Jody Mason’s Home Feelings: Liberal Citizenship and the Canadian Reading Camp Movement distinguishes itself for its tremendous research and critical insight. In constructing an analysis of the Canadian Reading Camp Association, the precursor to Frontier College, Mason offers insight into how reading and literacy were used in a citizenship-building project to form workers as liberal subjects and prevent the radicalization of immigrants. She draws on a range of primary sources – reports, letters, government documents – to construct a meticulously detailed historical account that allows her to form new theoretical insight about the ideological construction and functioning of reading and literacy. Mason is to be particularly commended for the impressive rigour of this book.

The jury would also like to congratulate the two other finalists in this year’s competition (in alphabetical order): Tony Tremblay for The Fiddlehead Moment: Pioneering an Alternative Canadian Modernism in New Brunswick (McGill-Queen’s University Press) and J.A. Weingarten for Sharing the Past: The Reinvention of History in Canadian Poetry since 1960 (University of Toronto Press).

Tony Tremblay’s The Fiddlehead Moment: Pioneering an Alternative Canadian Modernism in New Brunswick offers a careful and detailed assessment of the careers of three key New Brunswick writers, Alfred Bailey, Desmond Pacey, and Fred Cogswell. Through a wide-ranging examination of why modernism took the form it did in New Brunswick, Tremblay constructs an impressively detailed history of the Fiddlehead School of modernism. In doing so, Tremblay offers a compelling refashioning of Canadian literary modernism that considers the traditionally neglected role New Brunswick plays in broader national currents of literary modernism. Through this impressive work, our sense of Canadian literary modernism is expanded.

J.A. Weingarten’s Sharing the Past: The Reinvention of History in Canadian Poetry since 1960 astutely examines lyric poetry to expand our view of post-1960 Canadian literature’s engagement with history-making. Noting an overemphasis on postmodernist novels, and subsequently a tendency to view history-making in Canadian literature through the lens of historiographic metafiction, Weingarten pushes the discourse to consider how such writers as Al Purdy, John Newlove, Lorna Crozier, Barry McKinnon, Andrew Suknaski, Margaret Atwood, and Joan Crate move beyond the usual postmodern undermining of knowable truth to investigate local, social, and familial histories. Sharing the Past demonstrates extremely thorough research, and Weingarten’s ability to weave together discussions of the numerous writers and their work creates a wonderfully engaging reading experience.

For more information:

Veronica Austen

Chair of the Jury (Anglophone Section), ACQL/ALCQ

vjausten@uwaterloo.ca

The Finalists for the Gabrielle Roy Prize 2019

[:en]The Association for Canadian and Quebec Literatures (ACQL) is pleased to announce the finalists for the 2019 Gabrielle Roy Prize (English section), which each year honours the best work of Canadian literary criticism published in English. This year’s shortlisted finalists (in alphabetical order) are Jody Mason for Home Feelings: Liberal Citizenship and the Canadian Reading Camp Movement (McGill-Queen’s University Press), Tony Tremblay for The Fiddlehead Moment: Pioneering an Alternative Canadian Modernism in New Brunswick (McGill-Queen’s University Press), and J. A. Weingarten for Sharing the Past: The Reinvention of History in Canadian Poetry since 1960 (University of Toronto Press). The shortlist was chosen by a jury composed of Margery Fee (University of British Columbia), Heidi Tiedemann-Darroch (Camosun College), and Veronica Austen (St. Jerome’s University). The winner will be announced publicly on September 15th 2020.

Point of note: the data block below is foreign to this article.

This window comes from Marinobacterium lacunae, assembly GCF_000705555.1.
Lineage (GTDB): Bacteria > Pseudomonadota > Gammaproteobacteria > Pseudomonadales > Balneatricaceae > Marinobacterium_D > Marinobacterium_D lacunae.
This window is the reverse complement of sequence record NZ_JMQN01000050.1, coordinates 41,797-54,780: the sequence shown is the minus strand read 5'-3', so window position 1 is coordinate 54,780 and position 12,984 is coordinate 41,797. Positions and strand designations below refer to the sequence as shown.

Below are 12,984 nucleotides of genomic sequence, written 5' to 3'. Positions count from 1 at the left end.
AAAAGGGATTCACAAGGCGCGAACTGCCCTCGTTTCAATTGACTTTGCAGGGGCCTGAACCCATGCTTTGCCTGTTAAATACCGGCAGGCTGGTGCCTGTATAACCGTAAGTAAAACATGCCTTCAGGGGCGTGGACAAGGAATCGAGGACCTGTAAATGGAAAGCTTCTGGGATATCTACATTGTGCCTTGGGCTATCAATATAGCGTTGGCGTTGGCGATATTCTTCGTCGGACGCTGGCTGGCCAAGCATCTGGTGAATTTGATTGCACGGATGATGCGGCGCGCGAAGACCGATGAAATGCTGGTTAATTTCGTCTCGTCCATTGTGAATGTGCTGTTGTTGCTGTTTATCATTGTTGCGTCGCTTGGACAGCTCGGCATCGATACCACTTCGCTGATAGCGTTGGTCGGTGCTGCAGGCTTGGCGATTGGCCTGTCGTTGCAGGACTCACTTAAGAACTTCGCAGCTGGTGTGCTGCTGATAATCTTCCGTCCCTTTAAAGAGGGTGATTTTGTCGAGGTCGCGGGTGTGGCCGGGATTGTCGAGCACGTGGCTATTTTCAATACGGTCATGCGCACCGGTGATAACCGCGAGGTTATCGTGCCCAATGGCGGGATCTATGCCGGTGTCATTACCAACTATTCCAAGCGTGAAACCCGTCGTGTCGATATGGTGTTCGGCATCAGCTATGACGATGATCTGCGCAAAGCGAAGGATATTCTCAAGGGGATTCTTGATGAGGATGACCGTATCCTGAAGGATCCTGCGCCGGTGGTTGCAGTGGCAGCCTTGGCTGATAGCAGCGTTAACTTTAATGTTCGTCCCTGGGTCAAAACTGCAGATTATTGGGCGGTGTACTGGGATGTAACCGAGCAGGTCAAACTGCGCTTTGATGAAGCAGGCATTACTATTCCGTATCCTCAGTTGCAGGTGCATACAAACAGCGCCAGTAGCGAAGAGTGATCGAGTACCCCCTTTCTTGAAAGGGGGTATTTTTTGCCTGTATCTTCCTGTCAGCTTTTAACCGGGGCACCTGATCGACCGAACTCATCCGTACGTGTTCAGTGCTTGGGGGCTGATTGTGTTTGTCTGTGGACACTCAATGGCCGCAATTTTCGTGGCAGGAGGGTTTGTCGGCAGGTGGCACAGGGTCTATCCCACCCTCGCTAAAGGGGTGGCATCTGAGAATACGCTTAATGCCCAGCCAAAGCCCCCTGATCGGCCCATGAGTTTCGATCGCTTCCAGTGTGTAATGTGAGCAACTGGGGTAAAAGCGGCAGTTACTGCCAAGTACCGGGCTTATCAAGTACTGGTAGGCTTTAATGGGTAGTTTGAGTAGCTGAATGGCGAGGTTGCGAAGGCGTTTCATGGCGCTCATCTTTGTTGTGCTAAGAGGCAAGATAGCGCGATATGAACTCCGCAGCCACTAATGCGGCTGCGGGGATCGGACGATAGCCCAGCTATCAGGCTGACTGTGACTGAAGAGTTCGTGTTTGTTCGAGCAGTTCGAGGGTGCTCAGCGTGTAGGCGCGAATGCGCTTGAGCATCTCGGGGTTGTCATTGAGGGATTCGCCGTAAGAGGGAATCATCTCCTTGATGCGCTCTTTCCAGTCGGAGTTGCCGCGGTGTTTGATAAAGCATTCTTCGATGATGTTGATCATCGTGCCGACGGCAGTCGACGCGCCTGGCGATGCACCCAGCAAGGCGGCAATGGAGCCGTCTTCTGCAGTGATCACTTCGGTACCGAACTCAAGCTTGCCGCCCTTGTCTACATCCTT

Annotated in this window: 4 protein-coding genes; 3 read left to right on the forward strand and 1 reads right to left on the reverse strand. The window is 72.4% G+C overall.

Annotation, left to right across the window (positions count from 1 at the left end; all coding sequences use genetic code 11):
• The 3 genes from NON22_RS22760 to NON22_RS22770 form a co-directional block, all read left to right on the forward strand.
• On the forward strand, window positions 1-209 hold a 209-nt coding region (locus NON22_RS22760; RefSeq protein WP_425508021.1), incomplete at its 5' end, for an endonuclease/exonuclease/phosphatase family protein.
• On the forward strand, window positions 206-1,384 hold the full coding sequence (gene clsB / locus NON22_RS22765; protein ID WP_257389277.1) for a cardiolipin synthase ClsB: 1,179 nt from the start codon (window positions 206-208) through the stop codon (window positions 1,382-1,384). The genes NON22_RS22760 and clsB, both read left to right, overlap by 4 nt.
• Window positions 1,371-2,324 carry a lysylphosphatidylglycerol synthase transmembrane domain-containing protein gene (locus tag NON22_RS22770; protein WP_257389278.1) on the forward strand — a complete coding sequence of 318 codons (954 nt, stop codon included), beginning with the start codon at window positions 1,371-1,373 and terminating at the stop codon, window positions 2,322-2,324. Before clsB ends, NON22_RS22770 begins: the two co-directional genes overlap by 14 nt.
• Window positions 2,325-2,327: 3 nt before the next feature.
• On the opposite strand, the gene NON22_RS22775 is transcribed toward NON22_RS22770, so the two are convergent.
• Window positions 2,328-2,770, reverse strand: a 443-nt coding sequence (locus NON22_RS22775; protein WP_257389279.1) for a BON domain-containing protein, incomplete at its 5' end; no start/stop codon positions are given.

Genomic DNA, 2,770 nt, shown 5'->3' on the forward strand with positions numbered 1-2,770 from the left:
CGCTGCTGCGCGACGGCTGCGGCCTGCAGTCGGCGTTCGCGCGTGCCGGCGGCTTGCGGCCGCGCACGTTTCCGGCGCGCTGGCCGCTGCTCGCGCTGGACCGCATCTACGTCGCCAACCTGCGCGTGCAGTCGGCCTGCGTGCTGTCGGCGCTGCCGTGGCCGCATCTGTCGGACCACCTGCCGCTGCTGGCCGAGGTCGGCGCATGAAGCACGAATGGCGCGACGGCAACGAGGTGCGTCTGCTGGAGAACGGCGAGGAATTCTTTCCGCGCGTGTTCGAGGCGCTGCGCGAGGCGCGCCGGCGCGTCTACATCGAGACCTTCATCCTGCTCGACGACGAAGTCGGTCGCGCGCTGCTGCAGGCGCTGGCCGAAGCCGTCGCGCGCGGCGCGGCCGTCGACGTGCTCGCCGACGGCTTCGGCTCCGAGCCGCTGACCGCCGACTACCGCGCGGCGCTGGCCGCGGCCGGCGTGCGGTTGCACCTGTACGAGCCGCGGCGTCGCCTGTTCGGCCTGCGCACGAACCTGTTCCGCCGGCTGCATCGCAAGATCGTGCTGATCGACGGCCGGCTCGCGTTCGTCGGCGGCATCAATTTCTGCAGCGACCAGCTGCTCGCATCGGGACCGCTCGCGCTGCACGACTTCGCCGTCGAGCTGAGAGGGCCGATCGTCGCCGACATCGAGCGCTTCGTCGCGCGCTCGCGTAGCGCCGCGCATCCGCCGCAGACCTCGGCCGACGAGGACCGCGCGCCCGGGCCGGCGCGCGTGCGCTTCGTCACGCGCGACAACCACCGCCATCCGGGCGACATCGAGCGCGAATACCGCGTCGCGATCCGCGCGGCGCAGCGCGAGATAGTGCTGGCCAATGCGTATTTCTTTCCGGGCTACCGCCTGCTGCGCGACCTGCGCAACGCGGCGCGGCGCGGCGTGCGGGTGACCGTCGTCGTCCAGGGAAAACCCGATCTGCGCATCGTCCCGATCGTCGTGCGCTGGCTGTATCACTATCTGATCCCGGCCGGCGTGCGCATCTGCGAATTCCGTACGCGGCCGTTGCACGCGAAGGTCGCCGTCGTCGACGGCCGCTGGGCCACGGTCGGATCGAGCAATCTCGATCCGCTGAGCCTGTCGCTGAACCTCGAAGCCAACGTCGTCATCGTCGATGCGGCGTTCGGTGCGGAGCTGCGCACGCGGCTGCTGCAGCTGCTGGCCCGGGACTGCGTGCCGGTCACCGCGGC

For more information, please contact:

Veronica Austen

Chair of the Jury, English Section, ACQL/ALCQ

Department of English

St. Jerome’s University at the University of Waterloo

vjausten@uwaterloo.ca

Eftihia Mihelakis

Présidente du Jury, section francophone, ALCQ/ACQL

Department of Classical and Modern Languages

Brandon University

MihelakisE@brandonu.ca[:fr]L’Association des littératures canadienne et québécoise (ALCQ) est heureuse d’annoncer la liste des finalistes pour l’obtention du Prix Gabrielle-Roy 2019 (section francophone) qui récompense chaque année le meilleur ouvrage de critique littéraire écrit en français portant sur les littératures canadienne et/ou québécoise. Les finalistes sont (en ordre alphabétique) : Lucie Hotte et Johanne Melançon pour l’ouvrage collectif Robert Dickson. Écrire en temps de paix relative (Éditions Prise de parole) ; Marie-Andrée Lamontagne pour Anne Hébert, vivre pour écrire (Les Éditions du Boréal) ; Pamela V. Sing et Jimmy Thibeault pour l’ouvrage collectif Marguerite-A. Primeau, première femme de lettres du Far Ouest canadien (Les Éditions David). Ces finalistes ont été choisis par un jury formé de Daniel Laforest (The University of Alberta), Julien Lefort-Favreau (Queen’s University) et Eftihia Mihelakis (Brandon University). Le nom du lauréat ou de la lauréate sera annoncé publiquement le 15 septembre 2020.

The Association for Canadian and Quebec Literatures (ACQL) is pleased to announce the finalists for the 2019 Gabrielle Roy Prize (English section), which each year honours the best work of Canadian literary criticism published in English. This year’s shortlisted finalists (in alphabetical order) are Jody Mason for Home Feelings: Liberal Citizenship and the Canadian Reading Camp Movement (McGill-Queen’s University Press), Tony Tremblay for The Fiddlehead Moment: Pioneering an Alternative Canadian Modernism in New Brunswick (McGill-Queen’s University Press), and J. A. Weingarten for Sharing the Past: The Reinvention of History in Canadian Poetry since 1960 (University of Toronto Press). The shortlist was chosen by a jury composed of Margery Fee (University of British Columbia), Heidi Tiedemann-Darroch (Camosun College), and Veronica Austen (St. Jerome’s University). The winner will be announced publicly on September 15th 2020.